The great Swiss handout

Swiss blissSwitzerland may begin to pay a salary of more than 2,500 Swiss francs every month to each adult in the country, irrespective if they are in work or not.

The monthly spend is worth about 2,025 euros.

The initiative would deliver a living wage to every Swiss citizen, lessening the burden of worrying about finances and enabling them to live well without having to take on demeaning work.

The country is the third most expensive in Europe, following after Norway and Iceland, according to EU statistics.  Food, such as meat, fish and vegetables all command high prices, although basic utilities (electricity, heating, water, garbage) are around 200 francs per month.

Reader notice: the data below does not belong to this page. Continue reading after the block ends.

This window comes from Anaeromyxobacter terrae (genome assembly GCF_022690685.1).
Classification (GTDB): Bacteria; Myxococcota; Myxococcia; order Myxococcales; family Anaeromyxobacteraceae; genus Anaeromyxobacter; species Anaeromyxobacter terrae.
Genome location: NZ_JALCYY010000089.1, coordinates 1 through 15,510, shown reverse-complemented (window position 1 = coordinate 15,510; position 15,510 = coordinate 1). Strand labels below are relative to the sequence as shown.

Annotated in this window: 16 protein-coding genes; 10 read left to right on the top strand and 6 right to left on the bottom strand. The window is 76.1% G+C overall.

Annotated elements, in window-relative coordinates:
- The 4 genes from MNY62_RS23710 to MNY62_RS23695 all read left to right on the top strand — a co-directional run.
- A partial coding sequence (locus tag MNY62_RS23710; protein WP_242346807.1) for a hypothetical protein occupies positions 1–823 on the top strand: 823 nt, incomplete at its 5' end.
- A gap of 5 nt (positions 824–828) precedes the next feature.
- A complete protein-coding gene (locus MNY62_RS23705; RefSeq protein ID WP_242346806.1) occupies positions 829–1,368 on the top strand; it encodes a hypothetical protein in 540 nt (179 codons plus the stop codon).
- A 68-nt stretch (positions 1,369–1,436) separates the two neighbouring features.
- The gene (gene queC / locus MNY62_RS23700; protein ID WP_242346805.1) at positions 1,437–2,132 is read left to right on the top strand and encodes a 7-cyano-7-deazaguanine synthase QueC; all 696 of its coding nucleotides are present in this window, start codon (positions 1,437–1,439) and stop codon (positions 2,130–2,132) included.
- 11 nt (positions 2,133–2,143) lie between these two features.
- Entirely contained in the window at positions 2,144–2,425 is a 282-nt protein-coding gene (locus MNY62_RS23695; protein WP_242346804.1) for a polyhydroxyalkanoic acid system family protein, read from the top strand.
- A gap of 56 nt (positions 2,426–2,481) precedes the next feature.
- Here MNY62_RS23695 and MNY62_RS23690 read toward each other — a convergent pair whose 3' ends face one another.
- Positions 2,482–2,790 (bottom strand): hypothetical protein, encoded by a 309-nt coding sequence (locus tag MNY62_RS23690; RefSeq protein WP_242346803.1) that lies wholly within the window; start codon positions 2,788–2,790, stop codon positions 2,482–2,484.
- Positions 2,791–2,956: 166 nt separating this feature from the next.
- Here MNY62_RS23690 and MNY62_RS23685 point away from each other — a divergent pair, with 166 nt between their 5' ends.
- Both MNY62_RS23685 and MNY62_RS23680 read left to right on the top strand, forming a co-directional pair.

On average, a one bedroom apartment in a city centre costs about 1,400 francs to rent.

A petition signed by more than 100,000 people was sent to Parliament asking for the basic income to be provided to all.  A date for the parliamentary vote has yet to be confirmed.

Funding for the measure, should it pass, is likely to come from the country’s social insurance system, which is, of course, funded by the taxpayer.

Businesses are likely to have to increase basic wages for the lowest paid jobs in order to achieve the higher standard of living behind the initiative.

Not all business executives are in favour of the proposal, with some threatening to move their companies out of Switzerland.

The country’s population is just above 8 million, with an unemployment rate of 3%.

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